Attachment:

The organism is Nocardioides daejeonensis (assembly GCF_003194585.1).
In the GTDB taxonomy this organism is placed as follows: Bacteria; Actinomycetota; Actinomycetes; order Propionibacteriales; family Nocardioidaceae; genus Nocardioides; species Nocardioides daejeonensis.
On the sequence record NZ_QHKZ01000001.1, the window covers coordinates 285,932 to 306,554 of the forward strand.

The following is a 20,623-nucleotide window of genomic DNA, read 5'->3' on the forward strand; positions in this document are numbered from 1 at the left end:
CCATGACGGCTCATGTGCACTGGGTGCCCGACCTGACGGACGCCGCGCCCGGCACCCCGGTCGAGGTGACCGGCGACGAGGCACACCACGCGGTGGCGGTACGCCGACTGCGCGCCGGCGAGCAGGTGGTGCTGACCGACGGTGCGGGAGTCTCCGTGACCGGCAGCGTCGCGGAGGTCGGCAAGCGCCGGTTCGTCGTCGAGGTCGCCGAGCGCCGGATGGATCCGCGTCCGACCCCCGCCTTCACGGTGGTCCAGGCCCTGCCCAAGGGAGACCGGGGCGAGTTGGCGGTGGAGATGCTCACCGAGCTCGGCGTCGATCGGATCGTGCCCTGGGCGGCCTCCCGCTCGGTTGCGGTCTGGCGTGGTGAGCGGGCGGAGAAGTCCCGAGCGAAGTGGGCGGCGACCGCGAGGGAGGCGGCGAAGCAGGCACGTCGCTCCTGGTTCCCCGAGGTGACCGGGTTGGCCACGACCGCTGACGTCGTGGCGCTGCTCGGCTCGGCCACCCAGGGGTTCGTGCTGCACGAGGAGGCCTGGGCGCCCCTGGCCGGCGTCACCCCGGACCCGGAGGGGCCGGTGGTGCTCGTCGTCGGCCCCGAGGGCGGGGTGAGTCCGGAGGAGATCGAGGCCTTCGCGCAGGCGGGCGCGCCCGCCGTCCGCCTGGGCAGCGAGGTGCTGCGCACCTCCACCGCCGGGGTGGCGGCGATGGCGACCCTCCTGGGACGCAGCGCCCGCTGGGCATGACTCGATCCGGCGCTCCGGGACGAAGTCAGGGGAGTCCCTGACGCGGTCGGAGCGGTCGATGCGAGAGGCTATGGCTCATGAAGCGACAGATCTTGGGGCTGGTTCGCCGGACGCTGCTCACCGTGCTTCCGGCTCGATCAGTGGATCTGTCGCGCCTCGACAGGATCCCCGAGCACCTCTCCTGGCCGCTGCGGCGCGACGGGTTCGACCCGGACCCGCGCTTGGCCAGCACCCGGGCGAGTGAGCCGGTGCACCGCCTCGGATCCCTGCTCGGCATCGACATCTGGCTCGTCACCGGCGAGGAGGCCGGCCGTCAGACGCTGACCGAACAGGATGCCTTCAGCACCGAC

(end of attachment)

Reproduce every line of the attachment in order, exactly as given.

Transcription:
The organism is Nocardioides daejeonensis (assembly GCF_003194585.1).
In the GTDB taxonomy this organism is placed as follows: Bacteria; Actinomycetota; Actinomycetes; order Propionibacteriales; family Nocardioidaceae; genus Nocardioides; species Nocardioides daejeonensis.
On the sequence record NZ_QHKZ01000001.1, the window covers coordinates 285,932 to 306,554 of the forward strand.

The following is a 20,623-nucleotide window of genomic DNA, read 5'->3' on the forward strand; positions in this document are numbered from 1 at the left end:
CCATGACGGCTCATGTGCACTGGGTGCCCGACCTGACGGACGCCGCGCCCGGCACCCCGGTCGAGGTGACCGGCGACGAGGCACACCACGCGGTGGCGGTACGCCGACTGCGCGCCGGCGAGCAGGTGGTGCTGACCGACGGTGCGGGAGTCTCCGTGACCGGCAGCGTCGCGGAGGTCGGCAAGCGCCGGTTCGTCGTCGAGGTCGCCGAGCGCCGGATGGATCCGCGTCCGACCCCCGCCTTCACGGTGGTCCAGGCCCTGCCCAAGGGAGACCGGGGCGAGTTGGCGGTGGAGATGCTCACCGAGCTCGGCGTCGATCGGATCGTGCCCTGGGCGGCCTCCCGCTCGGTTGCGGTCTGGCGTGGTGAGCGGGCGGAGAAGTCCCGAGCGAAGTGGGCGGCGACCGCGAGGGAGGCGGCGAAGCAGGCACGTCGCTCCTGGTTCCCCGAGGTGACCGGGTTGGCCACGACCGCTGACGTCGTGGCGCTGCTCGGCTCGGCCACCCAGGGGTTCGTGCTGCACGAGGAGGCCTGGGCGCCCCTGGCCGGCGTCACCCCGGACCCGGAGGGGCCGGTGGTGCTCGTCGTCGGCCCCGAGGGCGGGGTGAGTCCGGAGGAGATCGAGGCCTTCGCGCAGGCGGGCGCGCCCGCCGTCCGCCTGGGCAGCGAGGTGCTGCGCACCTCCACCGCCGGGGTGGCGGCGATGGCGACCCTCCTGGGACGCAGCGCCCGCTGGGCATGACTCGATCCGGCGCTCCGGGACGAAGTCAGGGGAGTCCCTGACGCGGTCGGAGCGGTCGATGCGAGAGGCTATGGCTCATGAAGCGACAGATCTTGGGGCTGGTTCGCCGGACGCTGCTCACCGTGCTTCCGGCTCGATCAGTGGATCTGTCGCGCCTCGACAGGATCCCCGAGCACCTCTCCTGGCCGCTGCGGCGCGACGGGTTCGACCCGGACCCGCGCTTGGCCAGCACCCGGGCGAGTGAGCCGGTGCACCGCCTCGGATCCCTGCTCGGCATCGACATCTGGCTCGTCACCGGCGAGGAGGCCGGCCGTCAGACGCTGACCGAACAGGATGCCTTCAGCACCGAC